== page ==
NEW YORK TIMES
February 25, 2014
In the early 1930s, when the Great Depression had the planet in its grip, the playwright John van Druten could be counted on to provide Broadway audiences with a particular brand of escape: sophisticated modern comedies set amid London’s privileged classes.
The many smart women in van Druten plays like “There’s Always Juliet,” “After All” and “The Distaff Side” wrestled with questions of autonomy and purpose. But if they joined the work force, it wasn’t for the cash. Of that, they had plenty.
Money is hardly a given, however, for the typists at the center of van Druten’s lively 1931 office comedy, “London Wall,” a provocative, socially conscious bit of fun that never made it to Broadway. Watching Davis McCallum’s brisk, pitch-perfect production at the Mint Theater Company feels like stumbling across a lost film classic by Howard Hawks: How did this fresh and fizzy thing fall into obscurity?
At a London law firm, Miss Janus (Julia Coffey) has spent too many years waiting for her elusive boyfriend to marry her. Working for measly pay in an unfulfilling job, she has zero patience with Mr. Brewer (Stephen Plunkett), a sleek Casanova in a three-piece suit who’s eyeing the teenage typist Pat Milligan (Elise Kibler) as his next conquest.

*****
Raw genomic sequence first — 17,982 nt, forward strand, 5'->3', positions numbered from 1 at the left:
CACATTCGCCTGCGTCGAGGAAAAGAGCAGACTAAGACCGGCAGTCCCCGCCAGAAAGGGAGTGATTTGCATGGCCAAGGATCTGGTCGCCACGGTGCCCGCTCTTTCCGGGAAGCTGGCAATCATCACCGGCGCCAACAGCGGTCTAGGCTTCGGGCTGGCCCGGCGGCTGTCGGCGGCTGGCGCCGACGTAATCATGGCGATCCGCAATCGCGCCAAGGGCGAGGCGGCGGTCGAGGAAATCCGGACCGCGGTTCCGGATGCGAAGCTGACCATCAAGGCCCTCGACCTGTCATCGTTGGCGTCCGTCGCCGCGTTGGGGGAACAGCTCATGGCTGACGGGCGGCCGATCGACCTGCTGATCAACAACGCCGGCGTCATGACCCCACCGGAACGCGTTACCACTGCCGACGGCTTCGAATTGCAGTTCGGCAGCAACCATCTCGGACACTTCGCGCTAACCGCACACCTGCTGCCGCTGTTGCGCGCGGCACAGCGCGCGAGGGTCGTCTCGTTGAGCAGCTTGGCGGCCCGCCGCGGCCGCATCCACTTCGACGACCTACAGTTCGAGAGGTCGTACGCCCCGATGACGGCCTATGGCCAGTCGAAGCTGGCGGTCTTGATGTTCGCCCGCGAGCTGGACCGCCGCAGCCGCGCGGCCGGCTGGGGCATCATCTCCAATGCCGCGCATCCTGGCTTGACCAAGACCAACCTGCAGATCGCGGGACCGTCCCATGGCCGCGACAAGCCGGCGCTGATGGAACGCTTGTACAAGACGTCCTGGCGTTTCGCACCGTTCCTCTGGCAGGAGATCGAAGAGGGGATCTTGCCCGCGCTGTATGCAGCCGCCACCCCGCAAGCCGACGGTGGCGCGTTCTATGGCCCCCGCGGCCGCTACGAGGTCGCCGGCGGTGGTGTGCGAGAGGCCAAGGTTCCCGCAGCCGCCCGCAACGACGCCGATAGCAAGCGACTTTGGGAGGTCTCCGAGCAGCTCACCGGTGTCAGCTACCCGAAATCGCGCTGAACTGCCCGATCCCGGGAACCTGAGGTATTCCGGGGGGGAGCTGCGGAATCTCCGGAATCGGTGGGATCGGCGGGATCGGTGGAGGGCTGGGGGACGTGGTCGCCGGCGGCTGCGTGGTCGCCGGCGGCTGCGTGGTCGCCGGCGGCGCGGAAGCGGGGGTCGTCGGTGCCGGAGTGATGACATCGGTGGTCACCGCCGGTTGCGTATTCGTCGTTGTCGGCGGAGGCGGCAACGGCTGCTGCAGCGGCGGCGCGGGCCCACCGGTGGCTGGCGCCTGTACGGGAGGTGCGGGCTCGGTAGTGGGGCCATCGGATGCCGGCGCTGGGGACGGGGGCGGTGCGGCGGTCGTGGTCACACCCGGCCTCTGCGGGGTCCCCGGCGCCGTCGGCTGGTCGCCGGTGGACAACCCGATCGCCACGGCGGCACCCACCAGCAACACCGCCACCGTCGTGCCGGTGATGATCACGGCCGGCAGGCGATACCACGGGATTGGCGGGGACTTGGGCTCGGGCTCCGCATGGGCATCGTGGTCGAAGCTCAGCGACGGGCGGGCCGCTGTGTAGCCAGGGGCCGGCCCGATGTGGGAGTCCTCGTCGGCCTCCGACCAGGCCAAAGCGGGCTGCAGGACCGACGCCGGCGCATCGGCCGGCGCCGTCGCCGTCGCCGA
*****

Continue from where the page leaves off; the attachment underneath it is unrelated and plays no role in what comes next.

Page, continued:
Like the god whose name she shares, Miss Janus guards the door. She tries to point out what Pat is too naïve to grasp: that her friend Hec (Christopher Sears), a rumpled young writer with stand-up hair and clothes that have never met a tailor, is the worthier romantic prospect, even if he hasn’t the sense to declare his affection.
In a production filled with fine performances — including Matthew Gumley’s as Birkenshaw, a gossiping toad of an office boy — Ms. Coffey is smashing. When Miss Janus toys with Mr. Brewer, the screwball sparring has tiny daggers and bits of broken glass in it.
“London Wall” lampoons male romantic terror and presumption, but it also acknowledges the fears of women who will never earn a decent living, to whom marriage seems necessary for survival.
“Whenever I see a pretty young girl like you,” an elderly woman tells Pat, “I always think: ‘What will she be when she is old? Will she have someone to look after her?’ ”
Back in the day, you could pack all that substance into a play and still call it a romantic comedy.